On Tuesday night, primaries were held across the US ahead of November’s midterm elections. And while there were many races to watch, the Democratic race in New Mexico’s 1st Congressional District could be history-making — newly minted nominee Deb Haaland’s win in her district’s primary means she could become the US’s first Indigenous congresswoman ever.
Haaland’s qualifications will serve her well on the campaign trail. She was the state’s Democratic party chair between 2015 and 201 and has authored bills tabled in the state Senate. She has also been an advocate for LGBTQ2+ rights within the state and volunteered on both of President Obama’s campaigns.
“Tonight, New Mexico made history,” Haaland tweeted after the primary results came in. “Thank you to the tens of thousands of volunteers, grassroots donors, and supporters who won this election today. I’m honored and humbled by your support. Our win is a victory for working people, a victory for women, and a victory for everyone who has been sidelined by the billionaire class.”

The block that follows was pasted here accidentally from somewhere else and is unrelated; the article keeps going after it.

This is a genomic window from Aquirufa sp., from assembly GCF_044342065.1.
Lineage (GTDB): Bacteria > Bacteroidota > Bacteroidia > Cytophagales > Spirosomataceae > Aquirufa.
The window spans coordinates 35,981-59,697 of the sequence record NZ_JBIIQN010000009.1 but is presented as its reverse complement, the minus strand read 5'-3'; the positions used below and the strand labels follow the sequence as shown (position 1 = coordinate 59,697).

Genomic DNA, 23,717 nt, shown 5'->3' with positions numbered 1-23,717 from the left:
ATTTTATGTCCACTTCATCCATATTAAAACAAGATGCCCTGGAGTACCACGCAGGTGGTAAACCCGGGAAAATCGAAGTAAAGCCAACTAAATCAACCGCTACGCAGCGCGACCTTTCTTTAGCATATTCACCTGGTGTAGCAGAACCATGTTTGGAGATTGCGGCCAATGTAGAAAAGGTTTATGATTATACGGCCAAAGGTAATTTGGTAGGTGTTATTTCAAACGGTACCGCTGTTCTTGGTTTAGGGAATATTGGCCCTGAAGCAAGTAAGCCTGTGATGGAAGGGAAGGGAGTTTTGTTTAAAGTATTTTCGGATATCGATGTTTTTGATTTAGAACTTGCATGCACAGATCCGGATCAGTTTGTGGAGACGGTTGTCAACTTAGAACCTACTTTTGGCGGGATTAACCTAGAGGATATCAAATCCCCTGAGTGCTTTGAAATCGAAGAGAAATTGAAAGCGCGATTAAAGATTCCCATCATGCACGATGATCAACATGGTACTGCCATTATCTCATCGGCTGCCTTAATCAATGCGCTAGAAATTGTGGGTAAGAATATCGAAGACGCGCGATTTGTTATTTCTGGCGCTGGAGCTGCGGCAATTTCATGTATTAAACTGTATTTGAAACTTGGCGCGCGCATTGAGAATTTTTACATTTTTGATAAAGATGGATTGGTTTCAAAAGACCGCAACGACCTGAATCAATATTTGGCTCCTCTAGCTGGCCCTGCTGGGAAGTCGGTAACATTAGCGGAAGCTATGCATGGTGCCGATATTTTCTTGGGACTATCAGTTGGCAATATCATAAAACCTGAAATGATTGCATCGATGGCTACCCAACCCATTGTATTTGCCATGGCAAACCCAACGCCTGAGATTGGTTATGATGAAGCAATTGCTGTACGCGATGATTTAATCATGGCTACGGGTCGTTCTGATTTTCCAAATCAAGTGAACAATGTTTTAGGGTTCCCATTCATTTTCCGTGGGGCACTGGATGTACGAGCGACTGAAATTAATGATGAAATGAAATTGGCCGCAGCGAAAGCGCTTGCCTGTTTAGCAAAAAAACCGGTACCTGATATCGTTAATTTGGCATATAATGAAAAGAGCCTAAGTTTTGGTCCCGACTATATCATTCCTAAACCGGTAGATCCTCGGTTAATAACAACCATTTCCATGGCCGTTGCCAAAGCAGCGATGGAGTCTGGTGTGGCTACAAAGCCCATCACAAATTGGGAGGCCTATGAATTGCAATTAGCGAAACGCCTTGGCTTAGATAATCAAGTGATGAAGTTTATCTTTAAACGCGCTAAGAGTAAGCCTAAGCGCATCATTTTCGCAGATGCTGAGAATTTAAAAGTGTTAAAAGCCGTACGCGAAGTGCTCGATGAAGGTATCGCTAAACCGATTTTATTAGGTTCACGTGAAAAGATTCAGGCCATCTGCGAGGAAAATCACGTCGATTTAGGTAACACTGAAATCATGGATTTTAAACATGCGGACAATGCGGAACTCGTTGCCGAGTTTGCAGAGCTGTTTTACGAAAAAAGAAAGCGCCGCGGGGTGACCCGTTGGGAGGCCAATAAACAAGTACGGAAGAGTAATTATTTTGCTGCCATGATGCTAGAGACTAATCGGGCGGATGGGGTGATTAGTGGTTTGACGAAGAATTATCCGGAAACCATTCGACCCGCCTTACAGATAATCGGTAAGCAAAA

“In 230 years, there’s never been a Native American woman in Congress,” Haaland said. “I have never seen myself in that body of our government.”
Haaland is a member of the Pueblo of Laguna, an area 45 miles south of Albuquerque and one of 23 federally recognized tribes in New Mexico. She has worked tirelessly for indigenous rights in the US, even protesting during the Dakota Access Pipeline protests in 2016 and 2017.
“Our campaign is about putting people before corporate profits, standing up to bullies like the Fossil Fuel industry, and ensuring every New Mexican and American has the chance to thrive regardless of our skin color, neighbourhood, religion, gender, who we love, or the size of our bank account,” Haaland’s post-primary statement adds, solidifying the principals she’s running on while calling out the current administration.
“Donald Trump and the billionaire class should consider this victory a warning shot,” Haaland concludes. “The blue wave is coming.”
(Photo via Deb Haaland for Congress/Facebook)